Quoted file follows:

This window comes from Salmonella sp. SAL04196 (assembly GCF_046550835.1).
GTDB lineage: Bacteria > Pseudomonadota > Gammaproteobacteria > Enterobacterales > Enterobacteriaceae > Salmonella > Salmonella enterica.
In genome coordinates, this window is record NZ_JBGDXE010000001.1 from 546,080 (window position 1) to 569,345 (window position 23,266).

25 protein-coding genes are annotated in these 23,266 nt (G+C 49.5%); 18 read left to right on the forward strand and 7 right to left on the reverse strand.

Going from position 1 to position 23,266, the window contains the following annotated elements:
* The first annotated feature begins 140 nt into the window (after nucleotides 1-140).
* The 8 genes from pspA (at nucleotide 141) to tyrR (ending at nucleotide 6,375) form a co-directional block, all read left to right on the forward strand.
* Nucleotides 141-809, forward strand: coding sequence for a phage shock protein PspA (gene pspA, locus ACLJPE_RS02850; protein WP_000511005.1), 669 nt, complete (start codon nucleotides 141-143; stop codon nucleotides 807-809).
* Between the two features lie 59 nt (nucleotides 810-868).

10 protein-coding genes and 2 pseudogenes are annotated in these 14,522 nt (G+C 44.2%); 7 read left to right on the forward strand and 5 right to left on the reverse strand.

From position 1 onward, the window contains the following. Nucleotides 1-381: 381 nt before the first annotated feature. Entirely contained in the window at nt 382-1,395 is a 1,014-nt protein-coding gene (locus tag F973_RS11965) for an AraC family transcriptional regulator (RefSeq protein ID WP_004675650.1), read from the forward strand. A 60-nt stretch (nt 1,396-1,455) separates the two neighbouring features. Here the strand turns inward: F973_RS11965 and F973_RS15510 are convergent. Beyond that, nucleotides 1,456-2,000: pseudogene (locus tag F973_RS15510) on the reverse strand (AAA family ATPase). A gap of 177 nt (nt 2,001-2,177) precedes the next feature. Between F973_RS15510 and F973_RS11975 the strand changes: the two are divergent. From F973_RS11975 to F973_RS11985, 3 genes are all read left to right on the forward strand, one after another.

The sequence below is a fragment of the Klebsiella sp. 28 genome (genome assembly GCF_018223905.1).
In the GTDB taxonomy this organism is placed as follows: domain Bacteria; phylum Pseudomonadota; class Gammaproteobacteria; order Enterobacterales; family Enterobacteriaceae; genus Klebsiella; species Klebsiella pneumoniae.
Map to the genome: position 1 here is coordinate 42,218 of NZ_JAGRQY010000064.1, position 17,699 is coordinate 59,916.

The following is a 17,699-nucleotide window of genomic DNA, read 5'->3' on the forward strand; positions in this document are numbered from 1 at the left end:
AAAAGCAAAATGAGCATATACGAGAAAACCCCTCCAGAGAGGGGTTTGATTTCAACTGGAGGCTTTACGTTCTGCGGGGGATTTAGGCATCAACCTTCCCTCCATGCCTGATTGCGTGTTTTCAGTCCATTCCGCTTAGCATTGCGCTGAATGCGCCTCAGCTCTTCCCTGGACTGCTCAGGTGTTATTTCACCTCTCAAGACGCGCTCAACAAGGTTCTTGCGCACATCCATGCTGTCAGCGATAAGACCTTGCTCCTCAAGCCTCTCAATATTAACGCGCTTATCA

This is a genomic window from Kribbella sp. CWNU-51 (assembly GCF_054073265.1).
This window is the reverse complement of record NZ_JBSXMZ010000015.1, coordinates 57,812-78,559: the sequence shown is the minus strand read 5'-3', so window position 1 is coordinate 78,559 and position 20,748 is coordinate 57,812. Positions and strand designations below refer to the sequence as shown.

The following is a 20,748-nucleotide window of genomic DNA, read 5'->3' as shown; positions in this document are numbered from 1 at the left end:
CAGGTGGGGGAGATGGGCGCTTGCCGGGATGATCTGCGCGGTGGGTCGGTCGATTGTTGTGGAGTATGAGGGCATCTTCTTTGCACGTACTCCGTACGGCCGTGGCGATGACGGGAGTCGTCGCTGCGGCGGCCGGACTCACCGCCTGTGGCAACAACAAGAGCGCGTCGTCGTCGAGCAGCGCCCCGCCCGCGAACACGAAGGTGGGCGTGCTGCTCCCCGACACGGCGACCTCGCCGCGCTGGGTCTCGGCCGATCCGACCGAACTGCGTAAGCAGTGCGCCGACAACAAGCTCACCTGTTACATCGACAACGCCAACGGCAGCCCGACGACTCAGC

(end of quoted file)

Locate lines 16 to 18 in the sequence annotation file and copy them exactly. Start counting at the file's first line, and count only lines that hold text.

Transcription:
AAAAGCAAAATGAGCATATACGAGAAAACCCCTCCAGAGAGGGGTTTGATTTCAACTGGAGGCTTTACGTTCTGCGGGGGATTTAGGCATCAACCTTCCCTCCATGCCTGATTGCGTGTTTTCAGTCCATTCCGCTTAGCATTGCGCTGAATGCGCCTCAGCTCTTCCCTGGACTGCTCAGGTGTTATTTCACCTCTCAAGACGCGCTCAACAAGGTTCTTGCGCACATCCATGCTGTCAGCGATAAGACCTTGCTCCTCAAGCCTCTCAATATTAACGCGCTTATCA

This is a genomic window from Kribbella sp. CWNU-51 (assembly GCF_054073265.1).
This window is the reverse complement of record NZ_JBSXMZ010000015.1, coordinates 57,812-78,559: the sequence shown is the minus strand read 5'-3', so window position 1 is coordinate 78,559 and position 20,748 is coordinate 57,812. Positions and strand designations below refer to the sequence as shown.